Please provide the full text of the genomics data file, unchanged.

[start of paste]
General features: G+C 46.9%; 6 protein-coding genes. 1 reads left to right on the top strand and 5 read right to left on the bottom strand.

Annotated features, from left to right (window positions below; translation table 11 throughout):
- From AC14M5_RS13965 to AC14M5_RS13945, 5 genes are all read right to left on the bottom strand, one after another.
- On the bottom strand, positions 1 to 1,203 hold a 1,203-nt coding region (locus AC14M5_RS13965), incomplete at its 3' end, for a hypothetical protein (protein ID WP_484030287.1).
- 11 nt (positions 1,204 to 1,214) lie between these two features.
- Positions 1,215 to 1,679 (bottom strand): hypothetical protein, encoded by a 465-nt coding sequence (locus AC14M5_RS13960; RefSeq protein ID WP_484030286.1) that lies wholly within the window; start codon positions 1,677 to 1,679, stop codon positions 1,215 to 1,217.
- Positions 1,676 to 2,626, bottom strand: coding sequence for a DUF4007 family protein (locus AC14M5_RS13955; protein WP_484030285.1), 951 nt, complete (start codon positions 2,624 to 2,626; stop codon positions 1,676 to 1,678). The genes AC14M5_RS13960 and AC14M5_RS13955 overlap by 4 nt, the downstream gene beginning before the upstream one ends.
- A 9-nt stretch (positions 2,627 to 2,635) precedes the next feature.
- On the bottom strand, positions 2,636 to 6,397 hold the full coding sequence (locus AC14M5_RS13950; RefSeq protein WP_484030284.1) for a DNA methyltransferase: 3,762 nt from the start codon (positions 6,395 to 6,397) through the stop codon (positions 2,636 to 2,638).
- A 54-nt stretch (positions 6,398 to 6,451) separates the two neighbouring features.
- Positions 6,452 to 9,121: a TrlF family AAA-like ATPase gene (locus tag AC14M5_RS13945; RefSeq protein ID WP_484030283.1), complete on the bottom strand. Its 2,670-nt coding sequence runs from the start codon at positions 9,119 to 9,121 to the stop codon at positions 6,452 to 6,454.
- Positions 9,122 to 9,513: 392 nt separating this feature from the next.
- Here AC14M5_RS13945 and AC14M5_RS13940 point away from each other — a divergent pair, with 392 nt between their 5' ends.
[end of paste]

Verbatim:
General features: G+C 46.9%; 6 protein-coding genes. 1 reads left to right on the top strand and 5 read right to left on the bottom strand.

Annotated features, from left to right (window positions below; translation table 11 throughout):
- From AC14M5_RS13965 to AC14M5_RS13945, 5 genes are all read right to left on the bottom strand, one after another.
- On the bottom strand, positions 1 to 1,203 hold a 1,203-nt coding region (locus AC14M5_RS13965), incomplete at its 3' end, for a hypothetical protein (protein ID WP_484030287.1).
- 11 nt (positions 1,204 to 1,214) lie between these two features.
- Positions 1,215 to 1,679 (bottom strand): hypothetical protein, encoded by a 465-nt coding sequence (locus AC14M5_RS13960; RefSeq protein ID WP_484030286.1) that lies wholly within the window; start codon positions 1,677 to 1,679, stop codon positions 1,215 to 1,217.
- Positions 1,676 to 2,626, bottom strand: coding sequence for a DUF4007 family protein (locus AC14M5_RS13955; protein WP_484030285.1), 951 nt, complete (start codon positions 2,624 to 2,626; stop codon positions 1,676 to 1,678). The genes AC14M5_RS13960 and AC14M5_RS13955 overlap by 4 nt, the downstream gene beginning before the upstream one ends.
- A 9-nt stretch (positions 2,627 to 2,635) precedes the next feature.
- On the bottom strand, positions 2,636 to 6,397 hold the full coding sequence (locus AC14M5_RS13950; RefSeq protein WP_484030284.1) for a DNA methyltransferase: 3,762 nt from the start codon (positions 6,395 to 6,397) through the stop codon (positions 2,636 to 2,638).
- A 54-nt stretch (positions 6,398 to 6,451) separates the two neighbouring features.
- Positions 6,452 to 9,121: a TrlF family AAA-like ATPase gene (locus tag AC14M5_RS13945; RefSeq protein ID WP_484030283.1), complete on the bottom strand. Its 2,670-nt coding sequence runs from the start codon at positions 9,119 to 9,121 to the stop codon at positions 6,452 to 6,454.
- Positions 9,122 to 9,513: 392 nt separating this feature from the next.
- Here AC14M5_RS13945 and AC14M5_RS13940 point away from each other — a divergent pair, with 392 nt between their 5' ends.